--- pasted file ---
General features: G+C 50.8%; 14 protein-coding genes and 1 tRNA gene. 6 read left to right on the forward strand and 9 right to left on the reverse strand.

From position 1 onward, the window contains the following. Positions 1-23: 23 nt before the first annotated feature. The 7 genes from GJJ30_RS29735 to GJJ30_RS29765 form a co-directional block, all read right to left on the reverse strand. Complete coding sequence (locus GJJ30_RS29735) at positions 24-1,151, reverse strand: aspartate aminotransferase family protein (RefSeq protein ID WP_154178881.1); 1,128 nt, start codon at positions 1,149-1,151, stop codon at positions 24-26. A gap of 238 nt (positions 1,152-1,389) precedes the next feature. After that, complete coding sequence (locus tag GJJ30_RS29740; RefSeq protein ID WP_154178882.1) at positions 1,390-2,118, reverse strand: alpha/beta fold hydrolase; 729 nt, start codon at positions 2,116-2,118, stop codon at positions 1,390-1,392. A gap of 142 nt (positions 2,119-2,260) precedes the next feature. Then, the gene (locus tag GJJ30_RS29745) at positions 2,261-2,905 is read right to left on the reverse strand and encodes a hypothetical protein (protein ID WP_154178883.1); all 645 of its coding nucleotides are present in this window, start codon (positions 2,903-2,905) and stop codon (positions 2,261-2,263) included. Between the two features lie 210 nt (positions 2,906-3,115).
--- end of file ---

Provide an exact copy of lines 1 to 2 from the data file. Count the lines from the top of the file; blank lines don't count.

General features: G+C 50.8%; 14 protein-coding genes and 1 tRNA gene. 6 read left to right on the forward strand and 9 right to left on the reverse strand.

From position 1 onward, the window contains the following. Positions 1-23: 23 nt before the first annotated feature. The 7 genes from GJJ30_RS29735 to GJJ30_RS29765 form a co-directional block, all read right to left on the reverse strand. Complete coding sequence (locus GJJ30_RS29735) at positions 24-1,151, reverse strand: aspartate aminotransferase family protein (RefSeq protein ID WP_154178881.1); 1,128 nt, start codon at positions 1,149-1,151, stop codon at positions 24-26. A gap of 238 nt (positions 1,152-1,389) precedes the next feature. After that, complete coding sequence (locus tag GJJ30_RS29740; RefSeq protein ID WP_154178882.1) at positions 1,390-2,118, reverse strand: alpha/beta fold hydrolase; 729 nt, start codon at positions 2,116-2,118, stop codon at positions 1,390-1,392. A gap of 142 nt (positions 2,119-2,260) precedes the next feature. Then, the gene (locus tag GJJ30_RS29745) at positions 2,261-2,905 is read right to left on the reverse strand and encodes a hypothetical protein (protein ID WP_154178883.1); all 645 of its coding nucleotides are present in this window, start codon (positions 2,903-2,905) and stop codon (positions 2,261-2,263) included. Between the two features lie 210 nt (positions 2,906-3,115).